That was many bikes ago, but my understanding and love for cornering started that day, twisting wrenches in a parking space on the side of York Road with Gary Nixon.

As many years of riding and love for motorcycles has gone by, I’ve come to understand just who Nixon the racer was, and his importance and heroic stature in the sport we both loved. The original ‘Never Say Die’ competitor — fighting through staggering injuries, fickle motorcycle factory teams that didn’t do right by him, and even some bad race officiating that cost him a title he had won on the track.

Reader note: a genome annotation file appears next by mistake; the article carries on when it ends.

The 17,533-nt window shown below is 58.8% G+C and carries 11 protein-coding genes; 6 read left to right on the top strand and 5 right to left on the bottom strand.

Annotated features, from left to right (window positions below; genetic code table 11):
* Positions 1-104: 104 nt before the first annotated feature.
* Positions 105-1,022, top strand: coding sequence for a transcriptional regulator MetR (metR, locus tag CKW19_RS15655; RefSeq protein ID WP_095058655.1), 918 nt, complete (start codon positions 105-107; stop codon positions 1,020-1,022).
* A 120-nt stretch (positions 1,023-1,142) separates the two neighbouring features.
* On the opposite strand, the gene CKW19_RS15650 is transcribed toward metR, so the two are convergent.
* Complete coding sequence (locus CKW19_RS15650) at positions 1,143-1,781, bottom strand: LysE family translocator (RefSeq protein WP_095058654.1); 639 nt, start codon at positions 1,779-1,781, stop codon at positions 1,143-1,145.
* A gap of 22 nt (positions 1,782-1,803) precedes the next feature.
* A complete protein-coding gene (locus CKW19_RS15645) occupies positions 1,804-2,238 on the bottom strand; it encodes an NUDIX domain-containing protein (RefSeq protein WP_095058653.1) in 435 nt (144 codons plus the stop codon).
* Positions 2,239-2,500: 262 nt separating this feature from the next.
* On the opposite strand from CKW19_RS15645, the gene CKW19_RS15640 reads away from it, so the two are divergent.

I saw Gary many years later along with a host of other racers out at MidOhio, when BMW sponsored the ‘Battle of the Legends’ series. One of the other racers was talking to me and said, “BMW tells us that this is an exhibition. He..” pointing to Nixon, “…laughs at them every time they say that”.

Nixon was, without doubt, a legend and a racing hero. But that day, sitting on a curb, he was just another motorcyclist, no ego, no barrier, just a bud helping another bud out.

I’ve met lots of would be heros that turned out, upon familiarity, to be first class creeps

Gary Nixon wasn’t one of those.